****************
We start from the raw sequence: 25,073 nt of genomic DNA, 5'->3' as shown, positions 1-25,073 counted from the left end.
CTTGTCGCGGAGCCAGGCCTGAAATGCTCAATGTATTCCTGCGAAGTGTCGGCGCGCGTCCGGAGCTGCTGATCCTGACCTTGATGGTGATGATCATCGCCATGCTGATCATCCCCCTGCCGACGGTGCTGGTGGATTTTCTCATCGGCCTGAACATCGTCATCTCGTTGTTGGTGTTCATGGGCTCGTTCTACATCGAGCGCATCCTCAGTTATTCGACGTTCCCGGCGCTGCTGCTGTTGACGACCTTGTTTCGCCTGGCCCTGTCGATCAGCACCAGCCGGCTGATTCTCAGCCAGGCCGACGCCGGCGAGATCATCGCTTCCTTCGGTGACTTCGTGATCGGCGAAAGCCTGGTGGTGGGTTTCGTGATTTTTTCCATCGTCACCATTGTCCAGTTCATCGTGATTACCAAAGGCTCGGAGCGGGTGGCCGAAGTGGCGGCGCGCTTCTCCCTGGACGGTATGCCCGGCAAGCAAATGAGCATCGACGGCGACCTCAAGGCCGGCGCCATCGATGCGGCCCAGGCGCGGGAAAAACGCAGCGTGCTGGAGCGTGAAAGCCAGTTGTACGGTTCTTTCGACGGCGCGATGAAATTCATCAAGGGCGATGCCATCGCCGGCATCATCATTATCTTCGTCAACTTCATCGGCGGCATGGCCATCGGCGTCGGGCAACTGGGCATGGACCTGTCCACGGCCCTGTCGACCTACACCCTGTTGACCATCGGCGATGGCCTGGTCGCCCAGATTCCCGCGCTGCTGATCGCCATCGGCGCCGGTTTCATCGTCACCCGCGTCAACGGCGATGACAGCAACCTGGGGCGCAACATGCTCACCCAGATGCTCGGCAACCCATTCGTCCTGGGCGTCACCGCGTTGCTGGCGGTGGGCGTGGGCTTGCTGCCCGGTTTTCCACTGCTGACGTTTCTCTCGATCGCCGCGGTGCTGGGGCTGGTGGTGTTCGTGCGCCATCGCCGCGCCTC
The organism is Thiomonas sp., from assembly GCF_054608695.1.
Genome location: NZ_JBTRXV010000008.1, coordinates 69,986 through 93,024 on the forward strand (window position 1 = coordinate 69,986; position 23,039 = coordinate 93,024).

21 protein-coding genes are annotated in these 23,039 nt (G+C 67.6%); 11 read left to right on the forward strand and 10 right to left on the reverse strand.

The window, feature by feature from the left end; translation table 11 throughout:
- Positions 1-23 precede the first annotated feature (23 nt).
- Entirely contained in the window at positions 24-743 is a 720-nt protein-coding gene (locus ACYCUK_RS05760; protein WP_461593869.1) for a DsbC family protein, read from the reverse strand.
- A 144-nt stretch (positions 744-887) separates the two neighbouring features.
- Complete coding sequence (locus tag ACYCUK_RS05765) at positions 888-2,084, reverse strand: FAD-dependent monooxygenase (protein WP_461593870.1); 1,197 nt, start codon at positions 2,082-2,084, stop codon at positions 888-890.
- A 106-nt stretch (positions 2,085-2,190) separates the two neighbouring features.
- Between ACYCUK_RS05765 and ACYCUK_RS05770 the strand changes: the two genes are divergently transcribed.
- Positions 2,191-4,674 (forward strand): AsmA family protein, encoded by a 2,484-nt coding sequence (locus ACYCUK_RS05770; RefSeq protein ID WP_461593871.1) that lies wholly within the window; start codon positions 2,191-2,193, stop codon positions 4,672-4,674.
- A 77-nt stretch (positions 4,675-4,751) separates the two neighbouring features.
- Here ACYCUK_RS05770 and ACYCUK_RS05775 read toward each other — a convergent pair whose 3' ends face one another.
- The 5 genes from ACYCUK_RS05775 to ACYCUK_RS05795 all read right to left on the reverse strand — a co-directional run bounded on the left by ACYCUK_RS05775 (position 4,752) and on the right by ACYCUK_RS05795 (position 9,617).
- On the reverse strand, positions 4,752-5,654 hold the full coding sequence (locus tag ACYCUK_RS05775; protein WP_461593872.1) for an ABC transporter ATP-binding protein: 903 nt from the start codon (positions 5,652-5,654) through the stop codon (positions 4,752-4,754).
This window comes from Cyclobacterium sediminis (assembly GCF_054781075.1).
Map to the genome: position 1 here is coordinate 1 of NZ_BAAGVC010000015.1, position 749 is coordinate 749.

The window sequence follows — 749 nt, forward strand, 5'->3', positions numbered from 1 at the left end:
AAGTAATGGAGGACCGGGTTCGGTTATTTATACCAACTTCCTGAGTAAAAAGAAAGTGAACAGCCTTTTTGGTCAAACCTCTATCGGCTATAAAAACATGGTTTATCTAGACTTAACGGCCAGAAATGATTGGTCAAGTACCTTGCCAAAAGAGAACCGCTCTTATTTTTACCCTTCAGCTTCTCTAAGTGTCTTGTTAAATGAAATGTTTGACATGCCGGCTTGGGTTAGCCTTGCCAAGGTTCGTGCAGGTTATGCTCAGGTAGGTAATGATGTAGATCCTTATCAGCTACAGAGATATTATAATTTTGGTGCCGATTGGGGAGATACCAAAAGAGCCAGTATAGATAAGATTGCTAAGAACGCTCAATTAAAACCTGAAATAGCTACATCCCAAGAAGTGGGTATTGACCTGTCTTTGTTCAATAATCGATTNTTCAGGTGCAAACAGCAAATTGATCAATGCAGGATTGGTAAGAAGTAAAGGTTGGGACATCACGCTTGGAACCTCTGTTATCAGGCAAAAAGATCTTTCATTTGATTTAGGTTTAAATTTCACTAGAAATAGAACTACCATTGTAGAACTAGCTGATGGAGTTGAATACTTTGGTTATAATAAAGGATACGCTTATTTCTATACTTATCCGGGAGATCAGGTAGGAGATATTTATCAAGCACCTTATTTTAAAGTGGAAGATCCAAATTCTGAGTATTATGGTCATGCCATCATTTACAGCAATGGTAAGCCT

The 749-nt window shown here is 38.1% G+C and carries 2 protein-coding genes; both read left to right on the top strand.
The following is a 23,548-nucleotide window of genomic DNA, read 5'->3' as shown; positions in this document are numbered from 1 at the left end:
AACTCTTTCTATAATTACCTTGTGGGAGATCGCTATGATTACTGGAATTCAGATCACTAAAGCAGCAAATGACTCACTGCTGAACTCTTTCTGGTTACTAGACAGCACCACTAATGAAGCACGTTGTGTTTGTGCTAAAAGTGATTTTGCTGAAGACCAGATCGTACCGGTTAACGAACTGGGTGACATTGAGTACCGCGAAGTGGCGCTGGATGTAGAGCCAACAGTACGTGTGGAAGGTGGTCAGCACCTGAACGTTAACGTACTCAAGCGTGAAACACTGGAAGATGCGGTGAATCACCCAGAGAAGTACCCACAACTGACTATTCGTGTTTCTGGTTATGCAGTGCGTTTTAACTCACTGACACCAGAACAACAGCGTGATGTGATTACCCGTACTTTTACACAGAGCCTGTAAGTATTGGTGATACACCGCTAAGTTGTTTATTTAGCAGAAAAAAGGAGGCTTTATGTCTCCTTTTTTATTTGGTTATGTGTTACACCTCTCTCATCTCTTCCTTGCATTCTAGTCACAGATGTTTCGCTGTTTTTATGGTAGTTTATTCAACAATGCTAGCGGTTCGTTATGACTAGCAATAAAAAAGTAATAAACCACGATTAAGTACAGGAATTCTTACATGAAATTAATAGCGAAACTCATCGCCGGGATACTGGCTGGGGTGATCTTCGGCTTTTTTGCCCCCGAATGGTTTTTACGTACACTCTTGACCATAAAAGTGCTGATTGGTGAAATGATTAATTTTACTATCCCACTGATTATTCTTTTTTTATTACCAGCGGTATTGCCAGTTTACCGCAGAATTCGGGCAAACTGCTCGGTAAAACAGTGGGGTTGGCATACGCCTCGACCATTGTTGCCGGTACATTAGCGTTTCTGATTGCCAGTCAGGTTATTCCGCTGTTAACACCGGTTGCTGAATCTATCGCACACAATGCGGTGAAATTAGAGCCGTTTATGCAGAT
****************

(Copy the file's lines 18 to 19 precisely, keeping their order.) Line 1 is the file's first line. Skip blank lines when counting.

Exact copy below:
This window comes from Cyclobacterium sediminis (assembly GCF_054781075.1).
Map to the genome: position 1 here is coordinate 1 of NZ_BAAGVC010000015.1, position 749 is coordinate 749.